University of Hyderabad PhD students protest against hike in insurance premium

A PhD scholars share how the hike in insurance premium will be an additional burden that they will have to bear  

The PhD (Doctor of Philosophy) scholars and students pursuing master's along with the Students' Federation of India (SFI) staged a protest today, September 20 at 2.30 pm in front of the administrative block of the University of Hyderabad.

Giving more details on this, one of the SFI members and a PhD student, on the condition of anonymity, said that the university has hiked the insurance premium amount from Rs 1,200 to Rs 2,100 from September 15, which is why they were protesting.

More than 100 students took part in the protest stating this hike in the insurance premium will be a burden for students. As the University of Hyderabad is a public-funded university, the student feels the university should waive the insurance premium charges. Giving more details about the medical facilities on campus, the student informed EdexLive, "Due to COVID, the Primary Health Centers (PHCs) are not providing basic facilities and from the last three years, the condition has worsened."

"Issues like dengue fever, normal fever, typhoid, stomach-related ailments and so on are not treated and the students are referred to hospitals outside that charge high amounts. Because of this, the insurance premium is hiked," the student claimed.  

What are the university officials saying?
When EdexLive spoke to the Registrar of the varsity, Dr Devesh Nigam and he said, "As the claimed amount is as high as 190 per cent, that's why the insurance premium was hiked. If this year, the claim ratio falls, then there are chances that the premium amount will be reduced."

In a reaction to the Registrar's statement, a PhD Chemistry scholar opines, "Once the benchmark of Rs 2,100 is set for insurance tenders, why will they consider reducing the premium charges?"

Moreover, the student points out that the claim ratio is dictated by the insurance companies and not by the university. The scholar claims that the university lacks the date and whereabouts of the claim ratio. Therefore, it is the demand of the students that the university disclose the data regarding the claim ratio.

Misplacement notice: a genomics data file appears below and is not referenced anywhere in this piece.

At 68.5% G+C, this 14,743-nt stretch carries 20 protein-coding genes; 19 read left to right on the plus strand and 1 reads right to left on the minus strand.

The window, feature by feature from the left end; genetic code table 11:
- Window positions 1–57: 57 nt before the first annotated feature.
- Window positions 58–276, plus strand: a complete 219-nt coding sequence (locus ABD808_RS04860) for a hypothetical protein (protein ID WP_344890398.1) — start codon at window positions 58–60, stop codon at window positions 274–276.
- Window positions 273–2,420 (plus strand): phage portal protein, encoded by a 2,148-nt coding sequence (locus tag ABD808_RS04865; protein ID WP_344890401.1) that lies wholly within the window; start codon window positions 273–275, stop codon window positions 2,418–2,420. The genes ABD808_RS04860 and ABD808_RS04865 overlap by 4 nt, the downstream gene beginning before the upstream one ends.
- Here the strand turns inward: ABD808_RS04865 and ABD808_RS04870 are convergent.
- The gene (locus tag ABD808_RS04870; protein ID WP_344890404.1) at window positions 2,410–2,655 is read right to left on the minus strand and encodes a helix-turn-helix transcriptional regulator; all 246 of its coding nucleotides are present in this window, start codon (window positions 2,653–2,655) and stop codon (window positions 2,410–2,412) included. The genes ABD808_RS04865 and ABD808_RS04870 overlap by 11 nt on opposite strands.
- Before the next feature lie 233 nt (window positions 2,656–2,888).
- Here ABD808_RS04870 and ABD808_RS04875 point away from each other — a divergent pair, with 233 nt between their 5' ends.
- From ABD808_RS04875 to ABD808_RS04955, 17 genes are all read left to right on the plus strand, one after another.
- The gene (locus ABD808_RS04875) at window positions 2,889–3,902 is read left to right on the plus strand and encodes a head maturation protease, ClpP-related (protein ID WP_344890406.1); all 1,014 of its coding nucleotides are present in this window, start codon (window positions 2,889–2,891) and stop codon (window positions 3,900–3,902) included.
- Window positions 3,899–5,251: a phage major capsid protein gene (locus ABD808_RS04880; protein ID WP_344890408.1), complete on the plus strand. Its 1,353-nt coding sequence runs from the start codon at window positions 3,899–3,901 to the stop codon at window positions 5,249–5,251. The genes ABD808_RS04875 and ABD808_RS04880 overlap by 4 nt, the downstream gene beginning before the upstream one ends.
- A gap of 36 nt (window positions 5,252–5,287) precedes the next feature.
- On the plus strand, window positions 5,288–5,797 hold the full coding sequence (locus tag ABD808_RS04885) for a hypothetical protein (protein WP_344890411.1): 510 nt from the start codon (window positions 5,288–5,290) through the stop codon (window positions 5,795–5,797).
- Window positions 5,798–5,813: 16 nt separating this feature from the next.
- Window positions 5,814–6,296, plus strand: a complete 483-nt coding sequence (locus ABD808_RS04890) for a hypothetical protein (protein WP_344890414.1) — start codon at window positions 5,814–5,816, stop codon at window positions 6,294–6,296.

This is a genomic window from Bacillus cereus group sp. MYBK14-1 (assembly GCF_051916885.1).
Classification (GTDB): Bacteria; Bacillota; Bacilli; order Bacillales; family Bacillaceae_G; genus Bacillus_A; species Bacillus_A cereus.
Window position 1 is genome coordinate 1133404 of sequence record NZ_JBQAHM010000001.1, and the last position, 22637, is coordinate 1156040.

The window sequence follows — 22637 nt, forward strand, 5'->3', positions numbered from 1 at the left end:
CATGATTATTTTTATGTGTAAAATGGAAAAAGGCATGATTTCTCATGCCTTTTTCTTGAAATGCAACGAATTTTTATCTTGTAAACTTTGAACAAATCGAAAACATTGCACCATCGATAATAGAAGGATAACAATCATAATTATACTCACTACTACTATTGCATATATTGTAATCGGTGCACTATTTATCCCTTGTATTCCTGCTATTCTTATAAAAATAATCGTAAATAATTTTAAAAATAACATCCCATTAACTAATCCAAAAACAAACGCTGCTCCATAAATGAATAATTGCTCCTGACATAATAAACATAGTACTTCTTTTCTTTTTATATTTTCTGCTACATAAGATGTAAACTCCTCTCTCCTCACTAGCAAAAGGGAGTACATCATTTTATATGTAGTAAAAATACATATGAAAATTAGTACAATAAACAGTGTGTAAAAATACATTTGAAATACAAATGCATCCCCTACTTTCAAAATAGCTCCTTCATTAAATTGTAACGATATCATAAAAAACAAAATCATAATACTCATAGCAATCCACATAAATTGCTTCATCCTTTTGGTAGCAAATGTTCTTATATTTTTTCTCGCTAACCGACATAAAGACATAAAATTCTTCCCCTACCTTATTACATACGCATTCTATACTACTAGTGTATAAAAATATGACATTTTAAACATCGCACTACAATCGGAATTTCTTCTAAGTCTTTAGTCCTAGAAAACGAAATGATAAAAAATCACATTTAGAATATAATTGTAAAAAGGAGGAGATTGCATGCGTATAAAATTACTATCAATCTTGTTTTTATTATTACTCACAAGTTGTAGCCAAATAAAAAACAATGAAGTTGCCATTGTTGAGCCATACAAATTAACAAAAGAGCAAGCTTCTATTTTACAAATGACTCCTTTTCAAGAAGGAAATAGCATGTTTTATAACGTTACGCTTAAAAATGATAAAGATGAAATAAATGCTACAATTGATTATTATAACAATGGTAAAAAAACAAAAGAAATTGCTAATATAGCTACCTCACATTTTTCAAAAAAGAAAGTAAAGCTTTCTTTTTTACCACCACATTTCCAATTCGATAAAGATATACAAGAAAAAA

What are the scholars saying?
The PhD chemistry scholar recalls, "From 2010, the time I joined the university, the insurance premium has always varied between Rs 1,100 to Rs 1,300. More or less, it was never more than Rs 1,300."

"Despite paying the initial amount of insurance premium at the time of semester registration, hiking the amount will result in students feeling burdened. Because students studying at this university come from marginalised and poor backgrounds, they intend to study at low costs," the scholar stressed.  

Further, the PhD student claims, "It is because of the pure mismanagement of the health centre which leads to hike in insurance premium. Because the doctors were directing the students to outside hospitals."

What now?
A group of students met the Vice-Chancellor, Registrar and the Dean of Student Welfare (DSW). The students shared that in the meeting, it was decided that a proper review will be conducted regarding the reasons for the insurance premium hike and actions will be taken to solve those issues.

Only after review will any circular be released regarding the issue. The students were also assured that they will not be burdened and won't have to pay the complete increased amount immediately.

When EdexLive tried to speak to Chief Medical Officer Dr Rajasree, there was no response. 

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